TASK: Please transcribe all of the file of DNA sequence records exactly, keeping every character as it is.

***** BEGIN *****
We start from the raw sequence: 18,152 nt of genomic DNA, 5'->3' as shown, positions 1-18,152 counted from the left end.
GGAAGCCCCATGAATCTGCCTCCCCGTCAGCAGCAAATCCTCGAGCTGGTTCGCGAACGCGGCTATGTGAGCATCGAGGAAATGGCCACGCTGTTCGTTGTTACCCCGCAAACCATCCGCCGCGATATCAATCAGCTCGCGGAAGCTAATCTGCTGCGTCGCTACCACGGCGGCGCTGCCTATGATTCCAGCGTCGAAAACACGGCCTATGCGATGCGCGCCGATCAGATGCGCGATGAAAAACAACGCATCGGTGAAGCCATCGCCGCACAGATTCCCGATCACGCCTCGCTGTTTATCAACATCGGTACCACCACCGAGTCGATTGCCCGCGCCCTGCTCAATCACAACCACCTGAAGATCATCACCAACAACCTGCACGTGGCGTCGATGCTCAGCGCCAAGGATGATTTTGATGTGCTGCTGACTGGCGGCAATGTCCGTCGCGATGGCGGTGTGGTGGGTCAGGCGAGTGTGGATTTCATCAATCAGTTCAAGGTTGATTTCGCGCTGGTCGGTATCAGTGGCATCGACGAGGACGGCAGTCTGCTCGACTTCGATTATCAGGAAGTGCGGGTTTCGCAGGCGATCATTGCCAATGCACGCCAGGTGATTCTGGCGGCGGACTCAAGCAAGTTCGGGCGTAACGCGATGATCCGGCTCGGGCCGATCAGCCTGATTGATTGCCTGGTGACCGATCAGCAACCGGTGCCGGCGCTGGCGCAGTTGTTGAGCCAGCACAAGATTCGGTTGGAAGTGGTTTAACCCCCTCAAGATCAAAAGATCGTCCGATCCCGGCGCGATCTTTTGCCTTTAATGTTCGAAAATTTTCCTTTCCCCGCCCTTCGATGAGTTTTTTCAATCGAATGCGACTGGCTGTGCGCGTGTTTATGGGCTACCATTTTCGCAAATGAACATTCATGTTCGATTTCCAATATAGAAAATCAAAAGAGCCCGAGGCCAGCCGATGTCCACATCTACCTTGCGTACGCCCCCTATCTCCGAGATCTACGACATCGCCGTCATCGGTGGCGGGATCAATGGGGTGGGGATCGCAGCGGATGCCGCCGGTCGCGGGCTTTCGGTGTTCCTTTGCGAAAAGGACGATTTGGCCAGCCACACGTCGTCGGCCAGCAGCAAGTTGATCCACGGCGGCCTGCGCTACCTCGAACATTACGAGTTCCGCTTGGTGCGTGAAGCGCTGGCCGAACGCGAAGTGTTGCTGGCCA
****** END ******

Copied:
We start from the raw sequence: 18,152 nt of genomic DNA, 5'->3' as shown, positions 1-18,152 counted from the left end.
GGAAGCCCCATGAATCTGCCTCCCCGTCAGCAGCAAATCCTCGAGCTGGTTCGCGAACGCGGCTATGTGAGCATCGAGGAAATGGCCACGCTGTTCGTTGTTACCCCGCAAACCATCCGCCGCGATATCAATCAGCTCGCGGAAGCTAATCTGCTGCGTCGCTACCACGGCGGCGCTGCCTATGATTCCAGCGTCGAAAACACGGCCTATGCGATGCGCGCCGATCAGATGCGCGATGAAAAACAACGCATCGGTGAAGCCATCGCCGCACAGATTCCCGATCACGCCTCGCTGTTTATCAACATCGGTACCACCACCGAGTCGATTGCCCGCGCCCTGCTCAATCACAACCACCTGAAGATCATCACCAACAACCTGCACGTGGCGTCGATGCTCAGCGCCAAGGATGATTTTGATGTGCTGCTGACTGGCGGCAATGTCCGTCGCGATGGCGGTGTGGTGGGTCAGGCGAGTGTGGATTTCATCAATCAGTTCAAGGTTGATTTCGCGCTGGTCGGTATCAGTGGCATCGACGAGGACGGCAGTCTGCTCGACTTCGATTATCAGGAAGTGCGGGTTTCGCAGGCGATCATTGCCAATGCACGCCAGGTGATTCTGGCGGCGGACTCAAGCAAGTTCGGGCGTAACGCGATGATCCGGCTCGGGCCGATCAGCCTGATTGATTGCCTGGTGACCGATCAGCAACCGGTGCCGGCGCTGGCGCAGTTGTTGAGCCAGCACAAGATTCGGTTGGAAGTGGTTTAACCCCCTCAAGATCAAAAGATCGTCCGATCCCGGCGCGATCTTTTGCCTTTAATGTTCGAAAATTTTCCTTTCCCCGCCCTTCGATGAGTTTTTTCAATCGAATGCGACTGGCTGTGCGCGTGTTTATGGGCTACCATTTTCGCAAATGAACATTCATGTTCGATTTCCAATATAGAAAATCAAAAGAGCCCGAGGCCAGCCGATGTCCACATCTACCTTGCGTACGCCCCCTATCTCCGAGATCTACGACATCGCCGTCATCGGTGGCGGGATCAATGGGGTGGGGATCGCAGCGGATGCCGCCGGTCGCGGGCTTTCGGTGTTCCTTTGCGAAAAGGACGATTTGGCCAGCCACACGTCGTCGGCCAGCAGCAAGTTGATCCACGGCGGCCTGCGCTACCTCGAACATTACGAGTTCCGCTTGGTGCGTGAAGCGCTGGCCGAACGCGAAGTGTTGCTGGCCA